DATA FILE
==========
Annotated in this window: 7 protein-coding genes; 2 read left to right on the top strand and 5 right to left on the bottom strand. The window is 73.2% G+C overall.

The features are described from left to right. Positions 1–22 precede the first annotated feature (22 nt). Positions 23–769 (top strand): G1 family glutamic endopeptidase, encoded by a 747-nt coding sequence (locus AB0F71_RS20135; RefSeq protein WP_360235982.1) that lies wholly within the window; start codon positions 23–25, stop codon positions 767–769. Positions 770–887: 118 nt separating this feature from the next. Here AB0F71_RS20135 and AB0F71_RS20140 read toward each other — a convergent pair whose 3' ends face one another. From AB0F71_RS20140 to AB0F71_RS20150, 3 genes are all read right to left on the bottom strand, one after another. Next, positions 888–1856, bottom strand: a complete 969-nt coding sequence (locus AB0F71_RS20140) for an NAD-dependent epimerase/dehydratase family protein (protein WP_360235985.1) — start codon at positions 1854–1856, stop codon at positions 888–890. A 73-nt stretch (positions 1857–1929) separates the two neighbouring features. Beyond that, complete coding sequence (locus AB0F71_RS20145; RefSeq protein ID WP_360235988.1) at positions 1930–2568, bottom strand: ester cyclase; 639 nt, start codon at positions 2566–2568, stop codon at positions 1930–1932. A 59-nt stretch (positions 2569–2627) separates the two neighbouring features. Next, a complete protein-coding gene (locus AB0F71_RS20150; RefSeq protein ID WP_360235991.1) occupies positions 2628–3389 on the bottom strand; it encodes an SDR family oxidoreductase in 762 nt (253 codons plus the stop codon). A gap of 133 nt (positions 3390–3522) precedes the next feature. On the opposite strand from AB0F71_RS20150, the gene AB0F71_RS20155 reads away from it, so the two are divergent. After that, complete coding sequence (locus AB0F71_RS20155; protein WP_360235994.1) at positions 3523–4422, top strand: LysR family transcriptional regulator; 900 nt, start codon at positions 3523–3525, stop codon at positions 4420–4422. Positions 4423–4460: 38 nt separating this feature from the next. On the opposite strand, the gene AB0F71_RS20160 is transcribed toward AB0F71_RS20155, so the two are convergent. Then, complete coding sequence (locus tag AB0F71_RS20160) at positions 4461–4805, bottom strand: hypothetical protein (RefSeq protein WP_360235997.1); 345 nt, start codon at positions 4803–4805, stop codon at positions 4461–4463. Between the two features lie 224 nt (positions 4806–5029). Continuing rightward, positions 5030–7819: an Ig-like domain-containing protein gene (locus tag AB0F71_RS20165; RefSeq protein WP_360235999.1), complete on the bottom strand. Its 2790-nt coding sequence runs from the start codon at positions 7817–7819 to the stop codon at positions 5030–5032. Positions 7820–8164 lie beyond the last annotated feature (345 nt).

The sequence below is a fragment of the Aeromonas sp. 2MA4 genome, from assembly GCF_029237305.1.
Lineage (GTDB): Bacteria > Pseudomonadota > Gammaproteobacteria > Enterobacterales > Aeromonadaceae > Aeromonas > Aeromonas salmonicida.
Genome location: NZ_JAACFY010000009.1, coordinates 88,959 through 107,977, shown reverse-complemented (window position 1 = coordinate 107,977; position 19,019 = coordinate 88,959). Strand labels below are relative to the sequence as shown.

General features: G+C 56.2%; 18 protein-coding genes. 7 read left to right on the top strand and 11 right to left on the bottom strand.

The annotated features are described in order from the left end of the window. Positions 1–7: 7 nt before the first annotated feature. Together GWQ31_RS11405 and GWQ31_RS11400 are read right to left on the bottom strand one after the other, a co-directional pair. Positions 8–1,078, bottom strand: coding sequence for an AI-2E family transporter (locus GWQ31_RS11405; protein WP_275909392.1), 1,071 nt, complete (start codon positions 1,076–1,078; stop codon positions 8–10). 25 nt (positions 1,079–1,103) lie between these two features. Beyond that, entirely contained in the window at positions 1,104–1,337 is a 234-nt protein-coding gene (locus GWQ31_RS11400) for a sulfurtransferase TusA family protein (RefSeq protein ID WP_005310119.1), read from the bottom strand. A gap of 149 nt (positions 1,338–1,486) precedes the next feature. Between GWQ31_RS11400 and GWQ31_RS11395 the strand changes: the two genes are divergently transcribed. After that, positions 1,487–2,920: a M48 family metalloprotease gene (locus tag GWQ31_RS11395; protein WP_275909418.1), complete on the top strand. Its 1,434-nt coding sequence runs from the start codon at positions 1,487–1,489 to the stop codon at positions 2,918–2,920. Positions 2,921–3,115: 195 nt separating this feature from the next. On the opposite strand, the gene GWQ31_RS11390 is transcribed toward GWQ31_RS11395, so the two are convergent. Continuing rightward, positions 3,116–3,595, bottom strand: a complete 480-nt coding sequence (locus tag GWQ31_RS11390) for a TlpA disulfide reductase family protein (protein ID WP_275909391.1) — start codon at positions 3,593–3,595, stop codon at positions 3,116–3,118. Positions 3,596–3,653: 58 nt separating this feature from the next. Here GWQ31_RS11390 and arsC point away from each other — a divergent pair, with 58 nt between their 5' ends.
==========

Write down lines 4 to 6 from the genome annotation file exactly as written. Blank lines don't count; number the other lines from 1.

Lineage (GTDB): Bacteria > Pseudomonadota > Gammaproteobacteria > Enterobacterales > Aeromonadaceae > Aeromonas > Aeromonas salmonicida.
Genome location: NZ_JAACFY010000009.1, coordinates 88,959 through 107,977, shown reverse-complemented (window position 1 = coordinate 107,977; position 19,019 = coordinate 88,959). Strand labels below are relative to the sequence as shown.

General features: G+C 56.2%; 18 protein-coding genes. 7 read left to right on the top strand and 11 right to left on the bottom strand.